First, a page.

Blog Highlight: Frequently Asked TA Question: Conflict on Teams
Conflict. Some people love it and some people get very uncomfortable with it. It also happens almost any time you put people in the same room with different frameworks and different responsibilities. Which is why it is no surprise that so many questions we receive are related to conflict. First of all, conflict is normal. Your team isn’t a failure because you have conflict. If you didn’t have any conflict, we would be a bit concerned that people weren’t honest with their thoughts or that they weren’t invested enough in the team to care.
There is no “one size fits all” answer to resolving conflict. But, there are common strategies that teams can use. The NSVRC SART toolkit offers the following advice for teams:
- Be open: Address problems openly rather than allowing them to go unresolved. Conflict avoidance is not conflict resolution.
- Stay focused: Adhere to a decision-making philosophy grounded in what is best for the victim and what is in the best interest of the community.
- Clarify interests: Encourage team members to explore the interests of opposing viewpoints and attempt to find common ground, all the while keeping the victim a priority concern. Return to the SART’s mission and shared goals as a common commitment that all members share. Also, help members recognize that each profession has a unique perspective and necessarily prioritizes actions differently because of those differing commitments. Taking time for each member to explain their own perspective can help everyone understand each other better.
- Generate options: If common ground does not seem apparent, brainstorm ways to think in new and creative directions. For example, prosecutors may oppose the idea of evidence-based prosecution of cases involving adult sexual assault. On the other hand, forensic medical examiners and advocates may think justice is best served by developing evidence-based strategies proactively. Instead of stopping at an impasse of opposing viewpoints, develop evidence-based protocols based on exceptional cases. This strategy provides an opportunity for the team to work through issues proactively and give victims who are unable to testify full access to the criminal justice system.
- Use meeting tools: Depending on where the conflict originates, agendas, meeting topic requests, and past meeting minutes can assist members in responding to a situation, referring to the historical record (meeting minutes) or prompting the concerned member to submit a meeting topic request, allowing other members the opportunity to come prepared to the discussion.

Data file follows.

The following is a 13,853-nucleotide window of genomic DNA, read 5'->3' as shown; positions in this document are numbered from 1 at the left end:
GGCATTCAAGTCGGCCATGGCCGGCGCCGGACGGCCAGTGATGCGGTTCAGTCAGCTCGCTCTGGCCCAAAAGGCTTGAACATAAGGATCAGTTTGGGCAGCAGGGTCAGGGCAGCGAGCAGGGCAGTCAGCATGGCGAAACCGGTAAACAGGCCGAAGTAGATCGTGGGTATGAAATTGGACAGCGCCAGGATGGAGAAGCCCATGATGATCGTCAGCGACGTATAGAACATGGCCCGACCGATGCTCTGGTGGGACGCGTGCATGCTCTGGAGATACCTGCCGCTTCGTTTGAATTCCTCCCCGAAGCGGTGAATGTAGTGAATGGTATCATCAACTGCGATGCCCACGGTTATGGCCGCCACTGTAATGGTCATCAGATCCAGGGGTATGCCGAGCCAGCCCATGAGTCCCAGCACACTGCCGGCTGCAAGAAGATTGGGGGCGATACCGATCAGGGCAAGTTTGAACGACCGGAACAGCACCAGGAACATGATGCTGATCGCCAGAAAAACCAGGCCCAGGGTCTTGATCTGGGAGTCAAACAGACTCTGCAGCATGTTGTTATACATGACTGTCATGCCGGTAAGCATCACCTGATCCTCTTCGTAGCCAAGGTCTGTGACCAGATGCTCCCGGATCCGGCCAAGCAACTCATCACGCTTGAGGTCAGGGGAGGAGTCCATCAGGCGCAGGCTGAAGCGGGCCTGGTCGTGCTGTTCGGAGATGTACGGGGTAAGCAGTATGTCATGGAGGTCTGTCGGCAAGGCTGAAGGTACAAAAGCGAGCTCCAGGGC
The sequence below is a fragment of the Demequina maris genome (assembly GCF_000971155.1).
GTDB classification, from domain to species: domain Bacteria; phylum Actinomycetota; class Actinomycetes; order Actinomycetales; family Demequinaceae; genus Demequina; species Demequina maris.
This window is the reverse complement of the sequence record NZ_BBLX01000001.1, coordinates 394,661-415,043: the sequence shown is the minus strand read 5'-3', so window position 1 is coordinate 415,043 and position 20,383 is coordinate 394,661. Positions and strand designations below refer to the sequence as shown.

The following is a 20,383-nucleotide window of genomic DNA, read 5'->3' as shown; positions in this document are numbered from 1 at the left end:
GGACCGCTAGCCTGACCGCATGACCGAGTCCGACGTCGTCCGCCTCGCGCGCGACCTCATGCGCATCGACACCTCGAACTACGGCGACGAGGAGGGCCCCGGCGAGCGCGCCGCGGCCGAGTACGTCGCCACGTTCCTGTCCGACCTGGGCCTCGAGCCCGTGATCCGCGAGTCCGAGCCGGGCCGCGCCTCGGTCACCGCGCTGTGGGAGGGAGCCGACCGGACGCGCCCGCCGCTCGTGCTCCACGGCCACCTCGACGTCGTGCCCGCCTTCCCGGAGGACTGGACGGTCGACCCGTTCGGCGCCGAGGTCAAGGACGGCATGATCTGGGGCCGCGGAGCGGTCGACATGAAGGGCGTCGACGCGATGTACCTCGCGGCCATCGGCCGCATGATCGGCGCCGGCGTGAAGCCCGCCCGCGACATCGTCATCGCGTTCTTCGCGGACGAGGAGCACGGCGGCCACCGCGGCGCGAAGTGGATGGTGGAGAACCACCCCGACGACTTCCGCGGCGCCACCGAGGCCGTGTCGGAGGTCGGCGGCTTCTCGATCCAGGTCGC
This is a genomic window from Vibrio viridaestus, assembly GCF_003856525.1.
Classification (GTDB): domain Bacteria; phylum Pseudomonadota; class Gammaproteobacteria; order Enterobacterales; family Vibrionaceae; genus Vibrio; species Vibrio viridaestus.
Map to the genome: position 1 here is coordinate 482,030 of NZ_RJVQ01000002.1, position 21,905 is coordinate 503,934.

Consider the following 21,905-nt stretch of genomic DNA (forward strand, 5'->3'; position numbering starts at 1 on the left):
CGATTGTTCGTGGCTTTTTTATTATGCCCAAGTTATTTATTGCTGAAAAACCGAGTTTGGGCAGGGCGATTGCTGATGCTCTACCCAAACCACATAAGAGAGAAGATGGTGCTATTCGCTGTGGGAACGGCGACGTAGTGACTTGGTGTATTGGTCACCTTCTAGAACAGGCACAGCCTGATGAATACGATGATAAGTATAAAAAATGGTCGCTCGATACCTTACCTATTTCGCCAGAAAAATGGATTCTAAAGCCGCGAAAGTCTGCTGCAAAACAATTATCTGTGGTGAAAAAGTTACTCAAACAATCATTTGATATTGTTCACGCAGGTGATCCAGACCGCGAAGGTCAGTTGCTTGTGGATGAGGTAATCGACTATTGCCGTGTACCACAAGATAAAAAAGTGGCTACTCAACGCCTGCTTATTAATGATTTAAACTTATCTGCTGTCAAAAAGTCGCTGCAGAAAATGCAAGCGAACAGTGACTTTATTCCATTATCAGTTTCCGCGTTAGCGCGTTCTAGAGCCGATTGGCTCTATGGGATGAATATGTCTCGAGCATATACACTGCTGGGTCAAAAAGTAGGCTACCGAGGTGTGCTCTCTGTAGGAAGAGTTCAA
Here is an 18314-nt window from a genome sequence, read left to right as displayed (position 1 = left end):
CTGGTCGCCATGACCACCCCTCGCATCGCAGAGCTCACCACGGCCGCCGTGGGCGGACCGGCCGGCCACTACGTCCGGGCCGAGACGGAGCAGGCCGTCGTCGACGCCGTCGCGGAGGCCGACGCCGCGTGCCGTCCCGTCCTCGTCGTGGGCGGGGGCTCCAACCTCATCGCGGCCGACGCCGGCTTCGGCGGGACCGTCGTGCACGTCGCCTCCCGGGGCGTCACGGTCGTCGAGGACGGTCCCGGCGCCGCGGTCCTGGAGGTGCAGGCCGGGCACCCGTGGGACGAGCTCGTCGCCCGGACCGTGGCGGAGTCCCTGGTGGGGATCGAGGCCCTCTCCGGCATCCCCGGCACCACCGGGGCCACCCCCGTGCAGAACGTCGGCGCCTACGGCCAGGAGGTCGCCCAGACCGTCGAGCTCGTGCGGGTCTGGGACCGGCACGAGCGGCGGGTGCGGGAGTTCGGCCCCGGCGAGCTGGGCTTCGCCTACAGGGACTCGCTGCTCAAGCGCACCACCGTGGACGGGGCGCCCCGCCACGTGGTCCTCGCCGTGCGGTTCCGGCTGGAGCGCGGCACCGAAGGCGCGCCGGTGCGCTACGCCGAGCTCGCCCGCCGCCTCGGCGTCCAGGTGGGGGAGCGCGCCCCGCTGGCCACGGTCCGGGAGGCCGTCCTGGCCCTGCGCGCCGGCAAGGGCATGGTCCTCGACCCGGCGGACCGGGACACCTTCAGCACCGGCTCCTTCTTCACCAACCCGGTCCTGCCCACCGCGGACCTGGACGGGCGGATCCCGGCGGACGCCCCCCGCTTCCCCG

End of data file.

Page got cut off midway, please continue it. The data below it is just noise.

- Find the middle ground: Encourage those with opposing opinions to identify the most attractive alternative recommendation while factoring in costs, time, outcomes, and compliance issues.
- Be patient: Recognize that some problems do not lend themselves to immediate resolution.
- Discuss scenarios: Engage SART members in discussions of potential scenarios that might provoke conflict or disagreement to identify issues where there is not consensus and to engage the group in an analysis of how the group’s mission and goals can guide members’ actions should such an example arise. Discussing a hypothetical situation is often not as emotionally charged, as SART members are less likely to feel they need to defend their actions.
At SVJI, we also suggest that sometimes you might need to have some honest and frank conversations about whether or not a person is a right fit to act as a representative of an agency… or if the agency they represent is the right fit for the team at this time. These conversations can be tough and should be used with caution, as you want to be sure that the behavior that arises from the conflict is worth jeopardizing a relationship.
When asked this question, we usually want to have a conversation with the person asking, to figure out what strategies might be best to try and how to navigate through the conflict. Sometimes, we might suggest that the coordinator isn’t the one to address the conflict. We would love to talk with you about other strategies you have seen work and/or discuss what might be a good fit for your community!
Reach out to us at email@example.com.